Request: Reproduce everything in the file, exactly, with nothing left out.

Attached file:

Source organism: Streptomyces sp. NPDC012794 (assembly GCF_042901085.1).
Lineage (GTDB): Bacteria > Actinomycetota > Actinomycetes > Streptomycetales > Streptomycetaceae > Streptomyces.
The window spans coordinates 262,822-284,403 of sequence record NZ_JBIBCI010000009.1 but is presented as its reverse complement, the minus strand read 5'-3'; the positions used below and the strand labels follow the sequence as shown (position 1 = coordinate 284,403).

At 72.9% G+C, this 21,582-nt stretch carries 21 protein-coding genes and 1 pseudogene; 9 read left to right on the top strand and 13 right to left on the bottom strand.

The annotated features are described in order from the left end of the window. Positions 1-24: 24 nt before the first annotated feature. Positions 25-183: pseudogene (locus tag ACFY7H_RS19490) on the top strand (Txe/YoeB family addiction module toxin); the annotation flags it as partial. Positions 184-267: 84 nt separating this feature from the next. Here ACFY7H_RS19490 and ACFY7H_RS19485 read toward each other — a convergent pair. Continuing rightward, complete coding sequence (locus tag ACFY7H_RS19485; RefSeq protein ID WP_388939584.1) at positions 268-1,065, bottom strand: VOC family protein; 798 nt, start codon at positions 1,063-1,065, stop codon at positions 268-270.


Source organism: Streptomyces sp. NPDC012794 (assembly GCF_042901085.1).
Lineage (GTDB): Bacteria > Actinomycetota > Actinomycetes > Streptomycetales > Streptomycetaceae > Streptomyces.
The window spans coordinates 262,822-284,403 of sequence record NZ_JBIBCI010000009.1 but is presented as its reverse complement, the minus strand read 5'-3'; the positions used below and the strand labels follow the sequence as shown (position 1 = coordinate 284,403).

At 72.9% G+C, this 21,582-nt stretch carries 21 protein-coding genes and 1 pseudogene; 9 read left to right on the top strand and 13 right to left on the bottom strand.

The annotated features are described in order from the left end of the window. Positions 1-24: 24 nt before the first annotated feature. Positions 25-183: pseudogene (locus tag ACFY7H_RS19490) on the top strand (Txe/YoeB family addiction module toxin); the annotation flags it as partial. Positions 184-267: 84 nt separating this feature from the next. Here ACFY7H_RS19490 and ACFY7H_RS19485 read toward each other — a convergent pair. Continuing rightward, complete coding sequence (locus tag ACFY7H_RS19485; RefSeq protein ID WP_388939584.1) at positions 268-1,065, bottom strand: VOC family protein; 798 nt, start codon at positions 1,063-1,065, stop codon at positions 268-270.